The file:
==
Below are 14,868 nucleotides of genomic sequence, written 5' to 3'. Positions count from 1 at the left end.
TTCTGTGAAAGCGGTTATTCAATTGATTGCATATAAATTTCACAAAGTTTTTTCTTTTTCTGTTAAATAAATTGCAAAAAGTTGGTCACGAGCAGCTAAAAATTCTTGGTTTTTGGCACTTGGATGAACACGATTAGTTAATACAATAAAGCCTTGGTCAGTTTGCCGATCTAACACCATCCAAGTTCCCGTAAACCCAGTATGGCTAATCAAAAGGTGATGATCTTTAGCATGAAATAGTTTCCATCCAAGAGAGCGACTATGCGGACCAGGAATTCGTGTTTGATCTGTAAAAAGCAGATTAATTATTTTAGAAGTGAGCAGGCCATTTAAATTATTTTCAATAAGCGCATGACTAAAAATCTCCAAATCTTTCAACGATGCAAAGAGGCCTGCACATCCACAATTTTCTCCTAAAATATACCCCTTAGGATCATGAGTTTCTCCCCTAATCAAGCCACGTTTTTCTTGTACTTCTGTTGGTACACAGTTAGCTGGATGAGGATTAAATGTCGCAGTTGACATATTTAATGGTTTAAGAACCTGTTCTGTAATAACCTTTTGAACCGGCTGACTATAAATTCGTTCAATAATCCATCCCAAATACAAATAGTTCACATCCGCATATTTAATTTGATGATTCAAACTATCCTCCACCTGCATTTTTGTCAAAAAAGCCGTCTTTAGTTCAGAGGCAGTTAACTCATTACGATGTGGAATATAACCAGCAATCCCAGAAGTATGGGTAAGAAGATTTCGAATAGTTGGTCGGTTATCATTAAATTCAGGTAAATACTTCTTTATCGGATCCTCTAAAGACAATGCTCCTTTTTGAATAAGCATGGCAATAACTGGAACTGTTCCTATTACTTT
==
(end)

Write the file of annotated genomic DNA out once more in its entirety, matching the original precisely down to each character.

Below are 14,868 nucleotides of genomic sequence, written 5' to 3'. Positions count from 1 at the left end.
TTCTGTGAAAGCGGTTATTCAATTGATTGCATATAAATTTCACAAAGTTTTTTCTTTTTCTGTTAAATAAATTGCAAAAAGTTGGTCACGAGCAGCTAAAAATTCTTGGTTTTTGGCACTTGGATGAACACGATTAGTTAATACAATAAAGCCTTGGTCAGTTTGCCGATCTAACACCATCCAAGTTCCCGTAAACCCAGTATGGCTAATCAAAAGGTGATGATCTTTAGCATGAAATAGTTTCCATCCAAGAGAGCGACTATGCGGACCAGGAATTCGTGTTTGATCTGTAAAAAGCAGATTAATTATTTTAGAAGTGAGCAGGCCATTTAAATTATTTTCAATAAGCGCATGACTAAAAATCTCCAAATCTTTCAACGATGCAAAGAGGCCTGCACATCCACAATTTTCTCCTAAAATATACCCCTTAGGATCATGAGTTTCTCCCCTAATCAAGCCACGTTTTTCTTGTACTTCTGTTGGTACACAGTTAGCTGGATGAGGATTAAATGTCGCAGTTGACATATTTAATGGTTTAAGAACCTGTTCTGTAATAACCTTTTGAACCGGCTGACTATAAATTCGTTCAATAATCCATCCCAAATACAAATAGTTCACATCCGCATATTTAATTTGATGATTCAAACTATCCTCCACCTGCATTTTTGTCAAAAAAGCCGTCTTTAGTTCAGAGGCAGTTAACTCATTACGATGTGGAATATAACCAGCAATCCCAGAAGTATGGGTAAGAAGATTTCGAATAGTTGGTCGGTTATCATTAAATTCAGGTAAATACTTCTTTATCGGATCCTCTAAAGACAATGCTCCTTTTTGAATAAGCATGGCAATAACTGGAACTGTTCCTATTACTTT